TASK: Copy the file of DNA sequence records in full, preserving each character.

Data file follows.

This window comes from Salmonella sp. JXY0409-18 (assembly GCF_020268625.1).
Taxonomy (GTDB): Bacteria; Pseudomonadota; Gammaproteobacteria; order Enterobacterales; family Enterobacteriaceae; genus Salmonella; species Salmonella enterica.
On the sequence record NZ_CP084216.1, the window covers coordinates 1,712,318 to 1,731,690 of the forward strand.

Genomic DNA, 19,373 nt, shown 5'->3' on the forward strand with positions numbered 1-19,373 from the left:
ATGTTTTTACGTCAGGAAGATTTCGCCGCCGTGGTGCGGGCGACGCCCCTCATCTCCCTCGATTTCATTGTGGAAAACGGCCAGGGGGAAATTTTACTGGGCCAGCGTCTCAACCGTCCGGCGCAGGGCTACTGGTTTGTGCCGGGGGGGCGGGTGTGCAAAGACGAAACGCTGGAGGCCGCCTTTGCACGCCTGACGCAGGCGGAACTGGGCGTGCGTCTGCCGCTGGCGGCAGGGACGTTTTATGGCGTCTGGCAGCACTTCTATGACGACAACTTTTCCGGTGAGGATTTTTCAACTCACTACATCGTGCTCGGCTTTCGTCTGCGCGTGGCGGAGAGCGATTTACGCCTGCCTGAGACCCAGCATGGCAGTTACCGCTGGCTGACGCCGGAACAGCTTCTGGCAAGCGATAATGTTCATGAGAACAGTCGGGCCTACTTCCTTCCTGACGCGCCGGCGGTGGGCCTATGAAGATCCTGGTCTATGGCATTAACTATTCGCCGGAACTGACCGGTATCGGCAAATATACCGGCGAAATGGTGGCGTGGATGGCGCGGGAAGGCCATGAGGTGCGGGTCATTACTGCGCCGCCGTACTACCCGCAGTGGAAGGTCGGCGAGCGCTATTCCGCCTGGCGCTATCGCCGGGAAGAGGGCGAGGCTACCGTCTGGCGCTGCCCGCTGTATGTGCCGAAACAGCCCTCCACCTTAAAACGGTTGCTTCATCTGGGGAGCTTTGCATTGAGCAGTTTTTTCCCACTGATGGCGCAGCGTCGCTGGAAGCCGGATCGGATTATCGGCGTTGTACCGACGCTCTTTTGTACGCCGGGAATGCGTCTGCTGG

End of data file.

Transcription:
This window comes from Salmonella sp. JXY0409-18 (assembly GCF_020268625.1).
Taxonomy (GTDB): Bacteria; Pseudomonadota; Gammaproteobacteria; order Enterobacterales; family Enterobacteriaceae; genus Salmonella; species Salmonella enterica.
On the sequence record NZ_CP084216.1, the window covers coordinates 1,712,318 to 1,731,690 of the forward strand.

Genomic DNA, 19,373 nt, shown 5'->3' on the forward strand with positions numbered 1-19,373 from the left:
ATGTTTTTACGTCAGGAAGATTTCGCCGCCGTGGTGCGGGCGACGCCCCTCATCTCCCTCGATTTCATTGTGGAAAACGGCCAGGGGGAAATTTTACTGGGCCAGCGTCTCAACCGTCCGGCGCAGGGCTACTGGTTTGTGCCGGGGGGGCGGGTGTGCAAAGACGAAACGCTGGAGGCCGCCTTTGCACGCCTGACGCAGGCGGAACTGGGCGTGCGTCTGCCGCTGGCGGCAGGGACGTTTTATGGCGTCTGGCAGCACTTCTATGACGACAACTTTTCCGGTGAGGATTTTTCAACTCACTACATCGTGCTCGGCTTTCGTCTGCGCGTGGCGGAGAGCGATTTACGCCTGCCTGAGACCCAGCATGGCAGTTACCGCTGGCTGACGCCGGAACAGCTTCTGGCAAGCGATAATGTTCATGAGAACAGTCGGGCCTACTTCCTTCCTGACGCGCCGGCGGTGGGCCTATGAAGATCCTGGTCTATGGCATTAACTATTCGCCGGAACTGACCGGTATCGGCAAATATACCGGCGAAATGGTGGCGTGGATGGCGCGGGAAGGCCATGAGGTGCGGGTCATTACTGCGCCGCCGTACTACCCGCAGTGGAAGGTCGGCGAGCGCTATTCCGCCTGGCGCTATCGCCGGGAAGAGGGCGAGGCTACCGTCTGGCGCTGCCCGCTGTATGTGCCGAAACAGCCCTCCACCTTAAAACGGTTGCTTCATCTGGGGAGCTTTGCATTGAGCAGTTTTTTCCCACTGATGGCGCAGCGTCGCTGGAAGCCGGATCGGATTATCGGCGTTGTACCGACGCTCTTTTGTACGCCGGGAATGCGTCTGCTGG